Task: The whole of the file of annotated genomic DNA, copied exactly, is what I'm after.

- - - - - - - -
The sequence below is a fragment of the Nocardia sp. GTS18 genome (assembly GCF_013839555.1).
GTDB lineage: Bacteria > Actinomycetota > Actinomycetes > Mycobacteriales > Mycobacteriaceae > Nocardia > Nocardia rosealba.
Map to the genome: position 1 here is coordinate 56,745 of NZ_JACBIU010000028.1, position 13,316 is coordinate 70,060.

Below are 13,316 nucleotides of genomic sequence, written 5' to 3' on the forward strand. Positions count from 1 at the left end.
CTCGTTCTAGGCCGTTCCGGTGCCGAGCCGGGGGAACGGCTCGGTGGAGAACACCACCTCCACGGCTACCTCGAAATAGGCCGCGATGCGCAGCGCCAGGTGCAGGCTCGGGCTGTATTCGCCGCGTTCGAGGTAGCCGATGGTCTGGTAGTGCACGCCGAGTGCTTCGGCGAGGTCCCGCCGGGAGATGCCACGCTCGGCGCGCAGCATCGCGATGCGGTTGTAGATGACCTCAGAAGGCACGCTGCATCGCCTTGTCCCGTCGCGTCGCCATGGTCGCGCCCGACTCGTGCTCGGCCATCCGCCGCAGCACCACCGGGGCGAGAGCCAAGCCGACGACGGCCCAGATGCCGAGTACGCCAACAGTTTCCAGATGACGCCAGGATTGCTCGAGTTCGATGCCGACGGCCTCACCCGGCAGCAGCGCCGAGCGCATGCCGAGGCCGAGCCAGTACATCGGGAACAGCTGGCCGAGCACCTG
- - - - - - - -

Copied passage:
The sequence below is a fragment of the Nocardia sp. GTS18 genome (assembly GCF_013839555.1).
GTDB lineage: Bacteria > Actinomycetota > Actinomycetes > Mycobacteriales > Mycobacteriaceae > Nocardia > Nocardia rosealba.
Map to the genome: position 1 here is coordinate 56,745 of NZ_JACBIU010000028.1, position 13,316 is coordinate 70,060.

Below are 13,316 nucleotides of genomic sequence, written 5' to 3' on the forward strand. Positions count from 1 at the left end.
CTCGTTCTAGGCCGTTCCGGTGCCGAGCCGGGGGAACGGCTCGGTGGAGAACACCACCTCCACGGCTACCTCGAAATAGGCCGCGATGCGCAGCGCCAGGTGCAGGCTCGGGCTGTATTCGCCGCGTTCGAGGTAGCCGATGGTCTGGTAGTGCACGCCGAGTGCTTCGGCGAGGTCCCGCCGGGAGATGCCACGCTCGGCGCGCAGCATCGCGATGCGGTTGTAGATGACCTCAGAAGGCACGCTGCATCGCCTTGTCCCGTCGCGTCGCCATGGTCGCGCCCGACTCGTGCTCGGCCATCCGCCGCAGCACCACCGGGGCGAGAGCCAAGCCGACGACGGCCCAGATGCCGAGTACGCCAACAGTTTCCAGATGACGCCAGGATTGCTCGAGTTCGATGCCGACGGCCTCACCCGGCAGCAGCGCCGAGCGCATGCCGAGGCCGAGCCAGTACATCGGGAACAGCTGGCCGAGCACCTG